Settlement Agreement – HR Service – HR Support and Advice UK

Settlement Agreement – HR Service – HR Support and Advice UK


Be aware that a settlement agreement is a legally binding agreement made between an employer and an employee under which the employee agrees not to pursue a particular claim that he or she has in relation to his or her employment or its termination.
Take into account that there are a number of important legal formalities that must be complied with for a settlement agreement to be valid.
During negotiations ensure that the terms of the settlement agreement are expressed to be not binding until the agreement is signed by all parties.
Use the settlement agreement to cover other important issues such as restrictive covenants and confidentiality obligations.
Do not assume that all payments made under settlement agreements are tax-free.


It is relatively common practice, particularly among larger employers, for an employee to be presented with a settlement agreement as an alternative to the employer going through a long, drawn-out disciplinary, performance or redundancy procedure. Settlement agreements are also used by employers as a means of settling serious employee grievances, such as claims of constructive dismissal or unlawful discrimination.

Settlement agreements were known as compromise agreements prior to 29 July 2013. The terminology was changed under the Enterprise and Regulatory Reform Act 2013, but the effect of settlement agreements and the legal requirements for validity are the same as those for compromise agreements.

A settlement agreement is essentially a formal, legally binding agreement made between an employer and employee (or ex-employee) in which the employee agrees not to pursue particular claims in relation to his or her employment or its termination, in return, generally, for a financial settlement. Usually, settlement agreements come about because the employer wishes to “get rid” of the employee quickly and with the minimum of trouble, while at the same time avoiding the publicity and uncertain outcome of an employment tribunal or court case. Of course, if a dismissal has been effected fairly and following proper procedures, it may be that an employer will decide that there is no need for a settlement agreement.

This article considers how employment issues can be effectively and legally resolved under such an agreement.

The legal formalities:

For a settlement agreement to be legally binding, a number of important conditions must be fulfilled, these being that:

the agreement must be in writing;
it must relate to the particular complaint;
the employee must have received independent legal advice from a relevant adviser as to the terms and effect of the agreement and, in particular, its effect on his or her ability to pursue rights before an employment tribunal;
there must be in force, when the adviser gives the legal advice, a contract of insurance or professional indemnity insurance covering the risk of a claim by the employee in respect of loss arising as a result of the advice;
the agreement must identify the adviser; and
the agreement must state that the conditions regulating settlement agreements under the relevant legislation are satisfied.

The people who are eligible as “relevant advisers” are: qualified lawyers;
officers, officials, employees or members of an independent trade union, provided that they have been certified in writing by the union as competent and authorised to give advice;
employees or volunteer workers at advice centres giving free legal advice, provided that they have been certified in writing by the advice centre as competent and authorised to give advice; or
Fellows of the Institute of Legal Executives employed by solicitors’ practices.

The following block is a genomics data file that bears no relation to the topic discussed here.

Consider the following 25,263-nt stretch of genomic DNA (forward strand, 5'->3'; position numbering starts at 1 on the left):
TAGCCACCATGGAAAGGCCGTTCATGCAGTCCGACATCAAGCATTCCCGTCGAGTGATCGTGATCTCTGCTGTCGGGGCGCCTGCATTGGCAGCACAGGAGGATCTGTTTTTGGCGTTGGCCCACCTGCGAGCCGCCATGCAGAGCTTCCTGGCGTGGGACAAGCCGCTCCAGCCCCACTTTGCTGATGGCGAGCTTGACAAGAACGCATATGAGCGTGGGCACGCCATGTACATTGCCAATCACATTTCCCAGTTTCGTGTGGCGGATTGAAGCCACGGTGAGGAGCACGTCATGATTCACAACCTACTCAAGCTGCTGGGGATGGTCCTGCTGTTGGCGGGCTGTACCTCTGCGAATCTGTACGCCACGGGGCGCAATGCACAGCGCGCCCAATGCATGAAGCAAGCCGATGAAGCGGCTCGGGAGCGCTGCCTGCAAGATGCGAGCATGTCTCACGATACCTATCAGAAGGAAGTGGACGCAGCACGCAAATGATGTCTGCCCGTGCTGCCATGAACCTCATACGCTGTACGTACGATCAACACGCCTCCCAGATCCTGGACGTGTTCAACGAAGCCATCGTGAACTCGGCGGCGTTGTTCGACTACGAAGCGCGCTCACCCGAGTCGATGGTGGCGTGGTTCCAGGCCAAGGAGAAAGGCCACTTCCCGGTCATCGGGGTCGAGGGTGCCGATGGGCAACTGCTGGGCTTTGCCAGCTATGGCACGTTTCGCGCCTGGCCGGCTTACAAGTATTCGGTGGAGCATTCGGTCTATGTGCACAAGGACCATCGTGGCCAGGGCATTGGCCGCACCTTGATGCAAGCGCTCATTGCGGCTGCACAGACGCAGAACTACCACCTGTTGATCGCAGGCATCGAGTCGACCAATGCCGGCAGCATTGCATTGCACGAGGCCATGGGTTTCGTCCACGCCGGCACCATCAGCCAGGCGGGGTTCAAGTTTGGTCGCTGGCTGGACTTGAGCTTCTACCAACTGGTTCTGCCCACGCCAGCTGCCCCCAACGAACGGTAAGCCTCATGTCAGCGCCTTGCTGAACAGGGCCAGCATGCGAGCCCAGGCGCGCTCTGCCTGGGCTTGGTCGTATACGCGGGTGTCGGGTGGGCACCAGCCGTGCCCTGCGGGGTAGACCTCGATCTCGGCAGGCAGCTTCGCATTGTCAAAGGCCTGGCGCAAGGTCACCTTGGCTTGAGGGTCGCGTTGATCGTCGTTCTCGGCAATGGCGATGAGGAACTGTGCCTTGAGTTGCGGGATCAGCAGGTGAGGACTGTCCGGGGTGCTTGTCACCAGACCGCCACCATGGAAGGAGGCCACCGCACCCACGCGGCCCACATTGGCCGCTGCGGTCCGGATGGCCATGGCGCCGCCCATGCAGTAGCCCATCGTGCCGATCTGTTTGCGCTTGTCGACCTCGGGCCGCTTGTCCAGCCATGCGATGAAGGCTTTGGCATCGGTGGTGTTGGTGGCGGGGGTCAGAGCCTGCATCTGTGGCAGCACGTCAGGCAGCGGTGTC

Bearing in mind that an employee is required to seek independent legal advice on a settlement agreement, employers should give serious consideration to whether or not one is really necessary in the circumstances, particularly where they are confident that they have dealt with matters “by the book” or where the likelihood of the employee bringing a claim is low.

Admissibility of pre-termination negotiations in tribunal claims
Under s.111A of the Employment Rights Act 1996, which is in force from 29 July 2013, pre-termination negotiations between an employer and employee with a view to ending the employment under a settlement agreement are not admissible as evidence in most unfair dismissal claims. Prior to the introduction of these provisions, employees could claim that an offer from the employer of favourable exit terms if he or she was willing to resign and sign a settlement agreement constituted a fundamental breach of the implied term of mutual trust and confidence, enabling the employee to resign and claim constructive dismissal.

Pre-termination discussions are not protected under s.111A if the employee has been dismissed for an automatically unfair reason, for example taking maternity leave or asserting the right to the national minimum wage. In these circumstances, the employee can use the content of such discussions as evidence to support an unfair dismissal claim. Further, where something was said or done that, in the tribunal’s opinion, was improper, the content of the discussions is protected only to the extent that the tribunal considers just. For example, if the employer’s conduct during pre-termination negotiations amounts to bullying or intimidation, the tribunal can decide that the claimant can rely on such evidence.

The confidentiality of pre-termination negotiations applies only to unfair dismissal claims. Therefore, claimants can rely on what was said during pre-termination negotiations as evidence in other types of claim, for example a discrimination claim or a claim for breach of contract. Employers should therefore continue to make use of the “without prejudice” principle when negotiating with an employee to settle an employment dispute. For the without prejudice rule to apply, the employee must have genuinely consented to the meeting being held on a without prejudice basis, there must be a pre-existing dispute between the parties and the discussion must be a genuine attempt to settle the dispute. Where allegations of unlawful discrimination arise from without prejudice discussions, for example the employer says something along the lines of “we do not want you here because you are homosexual”, the veil of privilege will always be lifted; these type of comments cannot be protected by the without prejudice label.